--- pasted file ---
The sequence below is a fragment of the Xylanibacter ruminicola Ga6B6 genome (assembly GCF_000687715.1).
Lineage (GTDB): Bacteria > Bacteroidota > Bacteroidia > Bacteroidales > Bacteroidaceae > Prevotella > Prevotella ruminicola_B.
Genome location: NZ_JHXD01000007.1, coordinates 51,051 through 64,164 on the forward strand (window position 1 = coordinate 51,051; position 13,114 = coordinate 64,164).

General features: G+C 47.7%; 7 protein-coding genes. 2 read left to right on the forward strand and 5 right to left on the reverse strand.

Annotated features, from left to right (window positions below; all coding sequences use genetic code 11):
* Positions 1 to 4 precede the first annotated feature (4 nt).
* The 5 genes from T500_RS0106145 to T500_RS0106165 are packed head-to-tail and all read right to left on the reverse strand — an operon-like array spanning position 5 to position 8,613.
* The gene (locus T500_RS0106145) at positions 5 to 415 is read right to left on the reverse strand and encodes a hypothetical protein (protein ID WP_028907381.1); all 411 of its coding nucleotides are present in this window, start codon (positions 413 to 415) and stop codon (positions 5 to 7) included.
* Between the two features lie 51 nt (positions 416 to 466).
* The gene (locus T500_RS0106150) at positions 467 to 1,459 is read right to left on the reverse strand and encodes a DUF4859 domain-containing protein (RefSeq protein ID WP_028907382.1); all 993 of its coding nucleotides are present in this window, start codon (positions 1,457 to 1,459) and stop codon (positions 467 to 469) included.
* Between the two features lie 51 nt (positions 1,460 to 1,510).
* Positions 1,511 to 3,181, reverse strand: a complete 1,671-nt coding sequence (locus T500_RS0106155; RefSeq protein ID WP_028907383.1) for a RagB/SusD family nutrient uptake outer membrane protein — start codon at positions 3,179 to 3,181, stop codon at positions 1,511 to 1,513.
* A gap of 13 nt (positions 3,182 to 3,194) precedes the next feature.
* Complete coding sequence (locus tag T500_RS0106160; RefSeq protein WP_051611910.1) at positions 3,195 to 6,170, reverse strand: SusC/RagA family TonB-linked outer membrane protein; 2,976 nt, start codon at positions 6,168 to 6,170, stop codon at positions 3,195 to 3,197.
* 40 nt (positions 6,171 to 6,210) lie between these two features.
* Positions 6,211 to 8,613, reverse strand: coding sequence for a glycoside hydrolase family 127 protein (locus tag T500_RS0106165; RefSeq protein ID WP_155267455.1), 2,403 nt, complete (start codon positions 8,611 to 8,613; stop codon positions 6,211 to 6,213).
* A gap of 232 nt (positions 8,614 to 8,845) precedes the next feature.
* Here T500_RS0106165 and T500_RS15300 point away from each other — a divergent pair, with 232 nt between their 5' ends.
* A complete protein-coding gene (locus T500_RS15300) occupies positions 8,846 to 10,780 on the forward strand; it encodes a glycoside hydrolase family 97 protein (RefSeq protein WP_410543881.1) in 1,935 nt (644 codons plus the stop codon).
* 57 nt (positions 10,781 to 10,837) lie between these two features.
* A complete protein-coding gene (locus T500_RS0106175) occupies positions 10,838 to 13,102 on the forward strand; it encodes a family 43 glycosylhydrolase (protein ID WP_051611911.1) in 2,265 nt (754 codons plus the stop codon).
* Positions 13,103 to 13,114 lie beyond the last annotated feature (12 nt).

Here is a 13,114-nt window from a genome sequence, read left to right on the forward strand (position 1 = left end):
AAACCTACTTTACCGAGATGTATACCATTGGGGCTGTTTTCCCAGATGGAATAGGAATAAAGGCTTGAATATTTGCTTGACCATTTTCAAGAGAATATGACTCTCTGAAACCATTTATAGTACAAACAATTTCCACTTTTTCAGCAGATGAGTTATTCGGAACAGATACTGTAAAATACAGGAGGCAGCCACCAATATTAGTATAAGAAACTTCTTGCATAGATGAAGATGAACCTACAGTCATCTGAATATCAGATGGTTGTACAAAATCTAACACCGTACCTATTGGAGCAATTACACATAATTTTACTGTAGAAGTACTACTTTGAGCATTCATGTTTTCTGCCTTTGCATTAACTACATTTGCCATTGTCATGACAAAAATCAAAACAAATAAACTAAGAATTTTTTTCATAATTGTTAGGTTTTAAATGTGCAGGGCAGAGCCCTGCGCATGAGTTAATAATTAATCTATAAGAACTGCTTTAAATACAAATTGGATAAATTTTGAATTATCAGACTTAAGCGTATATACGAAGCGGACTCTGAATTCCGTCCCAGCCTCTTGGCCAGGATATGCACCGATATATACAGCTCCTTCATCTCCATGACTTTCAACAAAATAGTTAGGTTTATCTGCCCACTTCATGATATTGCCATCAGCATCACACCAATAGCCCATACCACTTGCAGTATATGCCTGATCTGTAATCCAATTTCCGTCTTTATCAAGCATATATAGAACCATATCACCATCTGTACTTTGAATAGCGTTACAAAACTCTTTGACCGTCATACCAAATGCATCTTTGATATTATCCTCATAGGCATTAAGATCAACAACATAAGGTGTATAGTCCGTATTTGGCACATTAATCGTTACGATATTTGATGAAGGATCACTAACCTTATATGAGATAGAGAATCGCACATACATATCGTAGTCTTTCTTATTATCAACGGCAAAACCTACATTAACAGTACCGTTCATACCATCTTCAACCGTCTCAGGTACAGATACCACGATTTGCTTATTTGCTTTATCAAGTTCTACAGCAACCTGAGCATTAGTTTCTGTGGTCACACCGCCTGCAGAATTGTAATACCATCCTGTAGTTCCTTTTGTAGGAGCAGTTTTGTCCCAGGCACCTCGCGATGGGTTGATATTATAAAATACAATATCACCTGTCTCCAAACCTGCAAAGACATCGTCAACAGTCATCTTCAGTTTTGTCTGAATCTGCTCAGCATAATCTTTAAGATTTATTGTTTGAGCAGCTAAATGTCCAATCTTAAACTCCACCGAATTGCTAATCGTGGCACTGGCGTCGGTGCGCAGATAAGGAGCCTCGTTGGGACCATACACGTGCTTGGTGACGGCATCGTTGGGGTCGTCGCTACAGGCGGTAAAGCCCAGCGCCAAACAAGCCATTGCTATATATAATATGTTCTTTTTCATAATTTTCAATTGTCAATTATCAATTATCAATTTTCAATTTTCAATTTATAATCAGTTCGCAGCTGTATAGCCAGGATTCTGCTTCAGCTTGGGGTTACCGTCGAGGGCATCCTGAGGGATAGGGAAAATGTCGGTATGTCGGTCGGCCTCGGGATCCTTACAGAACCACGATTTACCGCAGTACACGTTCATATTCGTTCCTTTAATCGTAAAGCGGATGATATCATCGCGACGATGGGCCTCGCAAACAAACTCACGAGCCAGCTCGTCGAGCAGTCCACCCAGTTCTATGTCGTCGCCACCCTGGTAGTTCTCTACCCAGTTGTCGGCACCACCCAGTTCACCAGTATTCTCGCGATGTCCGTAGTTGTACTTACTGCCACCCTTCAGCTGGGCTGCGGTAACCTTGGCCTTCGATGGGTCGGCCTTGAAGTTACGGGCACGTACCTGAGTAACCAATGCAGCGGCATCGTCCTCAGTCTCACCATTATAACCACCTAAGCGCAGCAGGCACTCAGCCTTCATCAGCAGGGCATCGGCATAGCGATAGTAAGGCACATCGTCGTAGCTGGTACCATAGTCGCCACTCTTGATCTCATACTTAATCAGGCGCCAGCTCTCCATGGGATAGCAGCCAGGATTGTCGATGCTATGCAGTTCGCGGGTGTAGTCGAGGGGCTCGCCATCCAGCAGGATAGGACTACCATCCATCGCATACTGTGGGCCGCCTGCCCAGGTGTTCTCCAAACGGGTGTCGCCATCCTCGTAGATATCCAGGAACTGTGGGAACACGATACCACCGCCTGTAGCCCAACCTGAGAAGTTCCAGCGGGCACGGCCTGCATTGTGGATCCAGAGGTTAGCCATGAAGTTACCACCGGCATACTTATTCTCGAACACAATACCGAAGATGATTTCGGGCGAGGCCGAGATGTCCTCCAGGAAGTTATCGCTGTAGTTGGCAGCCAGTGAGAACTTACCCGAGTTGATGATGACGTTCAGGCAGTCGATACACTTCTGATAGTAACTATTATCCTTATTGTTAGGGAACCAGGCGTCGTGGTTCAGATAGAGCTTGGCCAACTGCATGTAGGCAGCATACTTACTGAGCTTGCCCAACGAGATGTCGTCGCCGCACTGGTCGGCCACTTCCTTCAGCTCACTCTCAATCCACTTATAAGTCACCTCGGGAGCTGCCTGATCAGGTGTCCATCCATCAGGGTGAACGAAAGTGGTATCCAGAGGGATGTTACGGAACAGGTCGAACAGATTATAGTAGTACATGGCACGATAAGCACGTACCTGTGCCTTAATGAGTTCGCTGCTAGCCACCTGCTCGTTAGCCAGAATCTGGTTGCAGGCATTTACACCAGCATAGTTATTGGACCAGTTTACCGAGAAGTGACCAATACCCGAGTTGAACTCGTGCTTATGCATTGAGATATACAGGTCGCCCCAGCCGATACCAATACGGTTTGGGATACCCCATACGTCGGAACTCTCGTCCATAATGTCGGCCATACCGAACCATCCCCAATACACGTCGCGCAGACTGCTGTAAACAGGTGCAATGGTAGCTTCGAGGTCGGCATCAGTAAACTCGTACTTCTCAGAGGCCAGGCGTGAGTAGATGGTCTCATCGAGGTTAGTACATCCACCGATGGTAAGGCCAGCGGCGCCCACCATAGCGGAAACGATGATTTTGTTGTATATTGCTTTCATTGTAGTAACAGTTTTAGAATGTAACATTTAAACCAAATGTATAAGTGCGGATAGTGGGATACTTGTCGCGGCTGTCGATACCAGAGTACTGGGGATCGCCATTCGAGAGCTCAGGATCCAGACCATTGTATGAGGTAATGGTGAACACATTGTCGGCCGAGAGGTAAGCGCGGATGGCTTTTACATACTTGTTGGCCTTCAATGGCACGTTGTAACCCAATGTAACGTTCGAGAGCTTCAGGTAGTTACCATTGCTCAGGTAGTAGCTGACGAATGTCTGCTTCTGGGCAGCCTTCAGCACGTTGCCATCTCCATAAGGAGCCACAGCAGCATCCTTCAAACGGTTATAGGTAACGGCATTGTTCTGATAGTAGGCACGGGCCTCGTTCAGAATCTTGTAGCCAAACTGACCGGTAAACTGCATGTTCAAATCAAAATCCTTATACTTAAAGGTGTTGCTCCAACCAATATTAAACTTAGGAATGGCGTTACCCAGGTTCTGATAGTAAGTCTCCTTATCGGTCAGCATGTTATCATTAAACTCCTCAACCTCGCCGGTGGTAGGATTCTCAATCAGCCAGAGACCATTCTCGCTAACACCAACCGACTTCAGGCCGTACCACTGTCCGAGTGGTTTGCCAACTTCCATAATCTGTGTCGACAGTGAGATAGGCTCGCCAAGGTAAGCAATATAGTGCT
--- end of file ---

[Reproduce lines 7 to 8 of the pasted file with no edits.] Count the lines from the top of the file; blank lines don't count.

* The 5 genes from T500_RS0106145 to T500_RS0106165 are packed head-to-tail and all read right to left on the reverse strand — an operon-like array spanning position 5 to position 8,613.
* The gene (locus T500_RS0106145) at positions 5 to 415 is read right to left on the reverse strand and encodes a hypothetical protein (protein ID WP_028907381.1); all 411 of its coding nucleotides are present in this window, start codon (positions 413 to 415) and stop codon (positions 5 to 7) included.